Muttley's Deli - 01/07/2018 - A Frashen Ambient Refresher
Originally all published by Daniel Crossley editor on www.fluid-radio.co.uk.
The Declining Winter - Belmont Slope LP
"You show me what's wrong with [being] happy", "it's the rain and the cold" and the "long days that turn lonely".
Whether those lyrics were misheard on the second track here, The Declining Winter certainly are poetic to the core of their musical style. Throughout, there is a rich range of focal points and seemingly intentional miss-hit emotional nerves; skirting around a problem to find a bigger lure - the unknown. It's no less prevalent than on the driving Love And Money-esque fourth track here, with its cut-ups of the realm Slowdive would later create for themselves, the very pigments of post-"Pygmalion".
Generally, The Declining Winter's music travels at a stately pace, and does not be so laid back it falls over. I also detect vocally traces of Piano Magic's Glen Johnson: that husky, rich baritone, clear and sharp, with a soft centre, a Grenache cake carousel. Instrumentally, the guitars have simple patterns to play, and these are also stately, a majestic free float. There are no orchestral dervishes like Elbow, but the voice is also poppy like them, and retains a certain anthem quality down to its boots.
I like the album very much. I remember checking "Home For Lost Souls" in 2015 when it was released. I liked that too, but this record to me is better realised for my interests. There's just so much going on in the layers, all the categorisations fly out the window. It's simply good music, that does not fit into a specific category. That is a success alone; to transcend time and space so effortlessly. And the need to appeal has always been pop music's influence, but here, the Belmont Slope just takes pop in the form of an anorak, a coat-hanger, and hangs its own influences upon it. Quite wonderful - an essential purchase CD fans!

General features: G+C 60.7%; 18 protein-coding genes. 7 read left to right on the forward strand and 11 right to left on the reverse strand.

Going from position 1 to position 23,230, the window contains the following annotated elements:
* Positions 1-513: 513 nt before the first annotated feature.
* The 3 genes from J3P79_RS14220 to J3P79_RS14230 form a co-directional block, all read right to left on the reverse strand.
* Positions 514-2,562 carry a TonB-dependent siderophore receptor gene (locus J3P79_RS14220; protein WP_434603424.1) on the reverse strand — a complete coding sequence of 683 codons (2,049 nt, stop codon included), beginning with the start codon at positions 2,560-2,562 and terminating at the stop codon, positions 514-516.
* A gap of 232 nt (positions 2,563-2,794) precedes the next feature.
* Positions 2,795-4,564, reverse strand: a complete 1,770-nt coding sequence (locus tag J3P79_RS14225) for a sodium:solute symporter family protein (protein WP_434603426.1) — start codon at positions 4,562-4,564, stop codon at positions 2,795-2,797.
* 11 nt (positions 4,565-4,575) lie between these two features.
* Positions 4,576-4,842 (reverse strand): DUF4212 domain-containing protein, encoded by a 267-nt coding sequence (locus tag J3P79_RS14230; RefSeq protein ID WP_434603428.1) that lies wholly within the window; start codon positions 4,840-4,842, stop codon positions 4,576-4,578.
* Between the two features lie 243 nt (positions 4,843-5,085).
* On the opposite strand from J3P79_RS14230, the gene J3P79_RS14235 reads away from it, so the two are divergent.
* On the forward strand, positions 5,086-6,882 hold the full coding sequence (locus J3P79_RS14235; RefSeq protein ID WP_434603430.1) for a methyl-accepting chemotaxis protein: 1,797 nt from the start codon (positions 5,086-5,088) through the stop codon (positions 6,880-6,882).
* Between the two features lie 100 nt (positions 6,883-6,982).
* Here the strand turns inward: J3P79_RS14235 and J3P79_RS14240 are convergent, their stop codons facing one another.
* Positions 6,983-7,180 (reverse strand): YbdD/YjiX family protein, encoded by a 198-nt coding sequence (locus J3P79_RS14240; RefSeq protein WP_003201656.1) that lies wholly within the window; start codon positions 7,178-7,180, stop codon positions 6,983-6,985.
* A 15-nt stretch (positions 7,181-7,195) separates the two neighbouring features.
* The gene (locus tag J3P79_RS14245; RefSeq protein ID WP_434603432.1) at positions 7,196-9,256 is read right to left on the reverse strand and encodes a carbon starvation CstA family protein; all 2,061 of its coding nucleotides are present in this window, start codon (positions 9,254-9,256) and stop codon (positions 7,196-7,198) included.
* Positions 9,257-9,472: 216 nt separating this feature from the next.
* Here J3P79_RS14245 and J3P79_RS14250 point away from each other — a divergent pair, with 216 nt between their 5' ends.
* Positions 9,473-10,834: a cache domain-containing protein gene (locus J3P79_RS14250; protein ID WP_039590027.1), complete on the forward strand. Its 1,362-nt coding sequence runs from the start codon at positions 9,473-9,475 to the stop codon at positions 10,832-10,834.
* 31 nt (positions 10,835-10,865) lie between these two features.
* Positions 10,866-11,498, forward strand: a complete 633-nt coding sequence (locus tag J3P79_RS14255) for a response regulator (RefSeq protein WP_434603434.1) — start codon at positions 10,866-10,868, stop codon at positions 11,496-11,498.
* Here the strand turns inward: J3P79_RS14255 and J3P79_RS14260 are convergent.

Mark Templeton - Distorted Tourist
If you're familiar with the work of Mark Templeton, you'll know he likes to miniaturise and extemporise a context on top. In terms of musical chops, he chooses sounds that fit the rustic ambient palette, and uses contextual signposts to impression something deeper out of the material. This is what academics mean by extemporising, as far as this layman knows - what I do know is that "Distorted Tourist", a fifteen-minute travelogue into the realms of Herzogian theoretics, is a mighty fine artefact to have, here presented as a book stroke disc operation, and without all the philosophical asides, stands without inebriation.